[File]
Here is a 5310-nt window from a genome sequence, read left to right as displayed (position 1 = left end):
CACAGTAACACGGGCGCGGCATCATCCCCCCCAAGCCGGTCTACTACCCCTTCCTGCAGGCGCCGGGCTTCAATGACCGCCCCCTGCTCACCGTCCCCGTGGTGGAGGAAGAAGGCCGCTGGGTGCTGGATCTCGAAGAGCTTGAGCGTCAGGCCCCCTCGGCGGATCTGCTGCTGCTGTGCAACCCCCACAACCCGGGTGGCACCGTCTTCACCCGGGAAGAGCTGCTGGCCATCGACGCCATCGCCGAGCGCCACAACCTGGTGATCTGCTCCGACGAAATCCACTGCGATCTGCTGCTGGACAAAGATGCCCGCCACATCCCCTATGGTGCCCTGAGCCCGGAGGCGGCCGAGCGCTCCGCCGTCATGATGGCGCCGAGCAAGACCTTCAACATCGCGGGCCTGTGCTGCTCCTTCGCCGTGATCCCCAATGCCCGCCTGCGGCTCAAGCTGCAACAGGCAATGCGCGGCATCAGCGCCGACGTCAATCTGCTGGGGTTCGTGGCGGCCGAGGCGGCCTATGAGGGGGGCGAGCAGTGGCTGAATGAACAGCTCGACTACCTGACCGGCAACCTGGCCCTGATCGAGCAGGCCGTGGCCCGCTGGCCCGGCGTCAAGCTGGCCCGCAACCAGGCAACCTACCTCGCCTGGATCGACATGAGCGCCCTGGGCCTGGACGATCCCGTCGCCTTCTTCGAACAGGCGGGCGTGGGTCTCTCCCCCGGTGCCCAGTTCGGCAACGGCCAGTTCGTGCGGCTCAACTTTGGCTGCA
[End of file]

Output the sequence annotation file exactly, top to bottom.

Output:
Here is a 5310-nt window from a genome sequence, read left to right as displayed (position 1 = left end):
CACAGTAACACGGGCGCGGCATCATCCCCCCCAAGCCGGTCTACTACCCCTTCCTGCAGGCGCCGGGCTTCAATGACCGCCCCCTGCTCACCGTCCCCGTGGTGGAGGAAGAAGGCCGCTGGGTGCTGGATCTCGAAGAGCTTGAGCGTCAGGCCCCCTCGGCGGATCTGCTGCTGCTGTGCAACCCCCACAACCCGGGTGGCACCGTCTTCACCCGGGAAGAGCTGCTGGCCATCGACGCCATCGCCGAGCGCCACAACCTGGTGATCTGCTCCGACGAAATCCACTGCGATCTGCTGCTGGACAAAGATGCCCGCCACATCCCCTATGGTGCCCTGAGCCCGGAGGCGGCCGAGCGCTCCGCCGTCATGATGGCGCCGAGCAAGACCTTCAACATCGCGGGCCTGTGCTGCTCCTTCGCCGTGATCCCCAATGCCCGCCTGCGGCTCAAGCTGCAACAGGCAATGCGCGGCATCAGCGCCGACGTCAATCTGCTGGGGTTCGTGGCGGCCGAGGCGGCCTATGAGGGGGGCGAGCAGTGGCTGAATGAACAGCTCGACTACCTGACCGGCAACCTGGCCCTGATCGAGCAGGCCGTGGCCCGCTGGCCCGGCGTCAAGCTGGCCCGCAACCAGGCAACCTACCTCGCCTGGATCGACATGAGCGCCCTGGGCCTGGACGATCCCGTCGCCTTCTTCGAACAGGCGGGCGTGGGTCTCTCCCCCGGTGCCCAGTTCGGCAACGGCCAGTTCGTGCGGCTCAACTTTGGCTGCA